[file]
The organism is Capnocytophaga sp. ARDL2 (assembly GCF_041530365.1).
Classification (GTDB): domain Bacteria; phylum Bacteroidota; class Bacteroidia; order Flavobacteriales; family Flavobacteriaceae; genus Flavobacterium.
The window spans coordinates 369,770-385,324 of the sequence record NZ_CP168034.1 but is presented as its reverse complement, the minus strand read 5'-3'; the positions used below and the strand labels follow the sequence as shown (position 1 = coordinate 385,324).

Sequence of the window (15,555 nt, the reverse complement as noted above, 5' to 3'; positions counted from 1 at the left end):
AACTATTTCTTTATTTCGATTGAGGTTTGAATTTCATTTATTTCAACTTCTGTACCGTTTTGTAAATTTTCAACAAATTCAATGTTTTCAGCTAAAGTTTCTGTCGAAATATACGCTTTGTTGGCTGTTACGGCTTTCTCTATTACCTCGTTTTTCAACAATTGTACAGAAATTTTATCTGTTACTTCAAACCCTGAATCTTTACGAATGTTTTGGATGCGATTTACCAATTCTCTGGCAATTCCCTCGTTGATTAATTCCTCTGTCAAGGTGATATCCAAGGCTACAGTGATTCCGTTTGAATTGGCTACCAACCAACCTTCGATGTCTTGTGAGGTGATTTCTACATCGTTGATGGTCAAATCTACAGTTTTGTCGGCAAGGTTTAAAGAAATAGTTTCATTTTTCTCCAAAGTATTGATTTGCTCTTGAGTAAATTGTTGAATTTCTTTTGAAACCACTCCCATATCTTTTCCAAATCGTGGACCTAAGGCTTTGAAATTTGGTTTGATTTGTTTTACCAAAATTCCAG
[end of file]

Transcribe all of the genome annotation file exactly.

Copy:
The organism is Capnocytophaga sp. ARDL2 (assembly GCF_041530365.1).
Classification (GTDB): domain Bacteria; phylum Bacteroidota; class Bacteroidia; order Flavobacteriales; family Flavobacteriaceae; genus Flavobacterium.
The window spans coordinates 369,770-385,324 of the sequence record NZ_CP168034.1 but is presented as its reverse complement, the minus strand read 5'-3'; the positions used below and the strand labels follow the sequence as shown (position 1 = coordinate 385,324).

Sequence of the window (15,555 nt, the reverse complement as noted above, 5' to 3'; positions counted from 1 at the left end):
AACTATTTCTTTATTTCGATTGAGGTTTGAATTTCATTTATTTCAACTTCTGTACCGTTTTGTAAATTTTCAACAAATTCAATGTTTTCAGCTAAAGTTTCTGTCGAAATATACGCTTTGTTGGCTGTTACGGCTTTCTCTATTACCTCGTTTTTCAACAATTGTACAGAAATTTTATCTGTTACTTCAAACCCTGAATCTTTACGAATGTTTTGGATGCGATTTACCAATTCTCTGGCAATTCCCTCGTTGATTAATTCCTCTGTCAAGGTGATATCCAAGGCTACAGTGATTCCGTTTGAATTGGCTACCAACCAACCTTCGATGTCTTGTGAGGTGATTTCTACATCGTTGATGGTCAAATCTACAGTTTTGTCGGCAAGGTTTAAAGAAATAGTTTCATTTTTCTCCAAAGTATTGATTTGCTCTTGAGTAAATTGTTGAATTTCTTTTGAAACCACTCCCATATCTTTTCCAAATCGTGGACCTAAGGCTTTGAAATTTGGTTTGATTTGTTTTACCAAAATTCCAG